Here’s how getting a job can lead to changes in diet and body weight
A team of researchers has conducted a detailed study on how leaving school and getting a job can lead to a drop in the amount of physical activity while becoming a mother is linked to increased weight gain.
The research which was published in Obesity Review was led by researchers from the Centre for Diet and Activity Research (CEDAR) at the University of Cambridge.
The study focused on the changes in physical activities, differences in diet and its result in body weight as young adults move from academics to become a parent.
As many leave the stage of adolescence, people tend to put on weight, which is a result of changes in diet, and physical activity.
The team conducted two studies, which studied the transition from high school into employment, and then that of becoming a parent.
The first study found that leaving high school was associated with a decrease of seven minutes per day of moderate-to-vigorous physical activity. The decrease was larger for males than it was for females.
More detailed analysis also showed that the change is largest when people go to university, with overall levels of moderate-to-vigorous physical activity falling by 11.4 minutes per day.
Few studies also revealed that diets decrease in quality on leaving high school and one suggested the same on leaving university.
Dr Eleanor Winpenny from CEDAR and the MRC Epidemiology Unit at the University of Cambridge said: “Children have a relatively protected environment, with healthy food and exercise encouraged within schools, but this evidence suggests that the pressures of the university, employment, and childcare drive changes in behavior which are likely to be bad for long-term health.”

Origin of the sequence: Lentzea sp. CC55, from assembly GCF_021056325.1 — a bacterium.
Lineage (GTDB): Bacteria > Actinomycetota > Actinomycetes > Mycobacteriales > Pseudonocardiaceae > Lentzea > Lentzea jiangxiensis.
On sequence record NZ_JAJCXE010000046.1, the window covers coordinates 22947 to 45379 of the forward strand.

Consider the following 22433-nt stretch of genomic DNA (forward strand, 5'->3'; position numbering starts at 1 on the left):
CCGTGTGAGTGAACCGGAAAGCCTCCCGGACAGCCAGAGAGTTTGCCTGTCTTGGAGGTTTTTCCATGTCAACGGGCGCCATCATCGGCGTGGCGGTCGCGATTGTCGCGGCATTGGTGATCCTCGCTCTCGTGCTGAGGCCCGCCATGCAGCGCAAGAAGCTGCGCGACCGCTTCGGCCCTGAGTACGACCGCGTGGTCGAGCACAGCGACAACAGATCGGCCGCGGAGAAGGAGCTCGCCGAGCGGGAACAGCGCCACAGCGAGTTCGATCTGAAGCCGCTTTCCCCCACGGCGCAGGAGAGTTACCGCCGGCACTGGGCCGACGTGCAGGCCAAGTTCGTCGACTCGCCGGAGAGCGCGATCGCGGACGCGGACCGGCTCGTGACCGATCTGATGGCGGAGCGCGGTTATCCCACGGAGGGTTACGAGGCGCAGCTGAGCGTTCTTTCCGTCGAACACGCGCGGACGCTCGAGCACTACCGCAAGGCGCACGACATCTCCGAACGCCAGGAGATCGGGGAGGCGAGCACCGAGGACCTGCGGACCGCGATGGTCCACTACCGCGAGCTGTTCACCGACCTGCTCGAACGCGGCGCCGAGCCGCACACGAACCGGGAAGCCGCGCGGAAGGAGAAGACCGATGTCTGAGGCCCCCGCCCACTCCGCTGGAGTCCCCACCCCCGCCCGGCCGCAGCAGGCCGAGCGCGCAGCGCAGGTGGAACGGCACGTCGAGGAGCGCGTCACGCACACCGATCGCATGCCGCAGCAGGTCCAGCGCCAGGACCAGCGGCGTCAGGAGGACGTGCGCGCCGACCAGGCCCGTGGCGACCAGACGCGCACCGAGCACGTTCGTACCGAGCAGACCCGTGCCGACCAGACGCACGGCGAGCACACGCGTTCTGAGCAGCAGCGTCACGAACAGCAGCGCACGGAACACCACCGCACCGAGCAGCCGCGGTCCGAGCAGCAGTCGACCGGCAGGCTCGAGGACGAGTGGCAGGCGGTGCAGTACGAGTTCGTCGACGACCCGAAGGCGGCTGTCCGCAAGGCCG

Eleanor further stated: “This is a really important time when people are forming healthy or unhealthy habits that will continue through adult life. If we can pinpoint the factors in our adult lives which are driving unhealthy behaviours, we can then work to change them.”
In the second study, the team looked at the impact of becoming a parent on weight, diet and physical activity.
The team who studied the second scenario, changes after becoming a parent, found that a woman of average height (164cm) who had no children gained around 7.5kg over five to six years, while a mother of the same height would gain an additional 1.3kg.
Dr Kirsten Corder, also from CEDAR and the MRC Epidemiology Unit said: “BMI increases for women over young adulthood, particularly among those becoming a mother. However, new parents could also be particularly willing to change their behaviour as it may also positively influence their children, rather than solely improve their own health,”
Meanwhile, only one study looked at the impact of becoming a father and found no difference in change.
(This story has been published from a wire agency feed without modifications to the text. Only the headline has been changed.)